Artificial intelligence: Should we worry?

| September 26, 2016
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This article or excerpt is included in the GLP’s daily curated selection of ideologically diverse news, opinion and analysis of biotechnology innovation.

The epic science fiction film 2001: A Space Odyssey features a sentient computer, Hal 9000, whose job is to control a ship carrying astronauts to Jupiter, but a malfunction turns the computer against the crew. That film came out in 1968, around the same time when comedian Woody Allen was performing a stand-up routine, Mechanical Objects. His routine was about a talking, apparently sentient, elevator bullying him, but, unlike Hal’s malfunction, the reason for the elevator’s behavior was made clear: Allen had hit a television.

The late 1960s was also the time period when NASA was sending astronauts to the Moon with significantly less computing power than the smart phones that people use today for broadcasting cat videos. And so, whether a comedy scenario or a dramatic sci-fi thriller was on their mind, nobody thought the prospect of an artificial intelligence (AI) making trouble for humans would be a real-world issue so soon. Maybe, hundreds of years in the future, as imagined on Star Trek, but in the early 21st century? That seemed farfetched in the Apollo era.

But is it still ridiculous with how far technology has come and the rate at which it is advancing? That really depends on whom you ask.

Some leading experts on the consequences of science and innovation—Stephen Hawking (astrophysicist), Bill Gates (founder of Microsoft, philanthropist), Elon Musk (engineer, innovator, space entrepreneur), and Sam Harris (author, neuroscientist, philosopher), to name a few—are seriously worried about the prospect of artificial general intelligence (AGI). AGI is achieved when a machine mind ponders and cares about numerous topics at a level similar to our own brains. Others—author and Arizona State physicist Lawrence Krauss for instance—think the worriers should chill out, that we should be careful about how we integrate increasingly intelligent machines into military command and control, but that it will be a century or more before a computer mind could be created at, or beyond, the level of a human brain.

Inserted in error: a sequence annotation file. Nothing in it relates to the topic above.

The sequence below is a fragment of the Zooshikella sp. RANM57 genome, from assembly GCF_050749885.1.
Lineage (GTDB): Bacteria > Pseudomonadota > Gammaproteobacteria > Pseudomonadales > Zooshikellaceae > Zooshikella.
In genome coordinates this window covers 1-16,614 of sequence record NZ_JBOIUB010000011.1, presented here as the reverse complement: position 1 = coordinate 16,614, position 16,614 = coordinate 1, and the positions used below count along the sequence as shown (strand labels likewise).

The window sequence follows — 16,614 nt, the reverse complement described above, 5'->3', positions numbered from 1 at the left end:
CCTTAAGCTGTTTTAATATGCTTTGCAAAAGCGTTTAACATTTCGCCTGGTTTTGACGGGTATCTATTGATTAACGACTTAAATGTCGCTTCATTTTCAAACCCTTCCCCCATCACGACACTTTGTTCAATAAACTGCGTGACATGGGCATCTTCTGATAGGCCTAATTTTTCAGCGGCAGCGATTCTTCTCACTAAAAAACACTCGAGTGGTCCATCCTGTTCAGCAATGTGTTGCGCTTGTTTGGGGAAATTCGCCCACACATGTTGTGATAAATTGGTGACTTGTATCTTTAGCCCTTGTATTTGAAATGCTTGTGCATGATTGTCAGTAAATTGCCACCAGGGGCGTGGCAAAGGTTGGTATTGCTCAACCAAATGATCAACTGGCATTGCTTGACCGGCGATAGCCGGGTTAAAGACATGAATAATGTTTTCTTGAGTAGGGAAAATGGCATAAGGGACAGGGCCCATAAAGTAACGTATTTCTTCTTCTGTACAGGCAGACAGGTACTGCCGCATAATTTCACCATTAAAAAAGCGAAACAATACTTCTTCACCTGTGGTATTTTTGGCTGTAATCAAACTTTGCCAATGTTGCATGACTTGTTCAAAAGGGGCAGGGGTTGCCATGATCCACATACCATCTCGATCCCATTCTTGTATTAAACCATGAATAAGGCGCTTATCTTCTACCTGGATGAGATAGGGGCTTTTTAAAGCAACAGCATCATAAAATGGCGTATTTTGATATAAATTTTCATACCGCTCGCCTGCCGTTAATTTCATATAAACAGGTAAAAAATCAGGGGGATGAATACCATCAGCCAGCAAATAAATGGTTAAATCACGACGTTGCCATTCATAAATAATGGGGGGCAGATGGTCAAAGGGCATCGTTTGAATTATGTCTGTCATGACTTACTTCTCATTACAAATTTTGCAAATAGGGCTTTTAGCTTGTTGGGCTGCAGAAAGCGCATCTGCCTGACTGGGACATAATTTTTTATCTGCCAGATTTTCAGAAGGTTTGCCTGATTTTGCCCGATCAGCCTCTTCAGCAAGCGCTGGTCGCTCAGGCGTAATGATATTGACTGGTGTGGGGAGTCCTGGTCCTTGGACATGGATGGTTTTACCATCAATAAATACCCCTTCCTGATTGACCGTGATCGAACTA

But even if AGI is far off, more specialized forms of machine intelligence are already operating and will affect us very soon in profound ways. Certain cars now feature driver-assist and collision avoidance systems, including some that break automatically for pedestrians if the driver fails to do so. How long will it be until a car can take other evasive measures, such as veering onto the sidewalk, if there’s not enough time to stop before hitting the pedestrian? Probably sooner than you think. People are working on this, because the demand for increased traffic safety and the economic factors are strong drivers, and we’d all agree that they should indeed work on it.

Now, imagine that a great-grandmother is in the road and a baby stroller on the sidewalk. What should the accident avoidance algorithm do? Who should live? If there are 10 people in the road and just one on the sidewalk, what then? Does the needs of the many outweigh the needs of the few, or the one? The AI systems, now under development for cars are specialized, not generally intelligent like the human brain, nor are they sentient. But in the years to come, if they can react to the above scenarios, they will be making moral decisions. Just like Hal.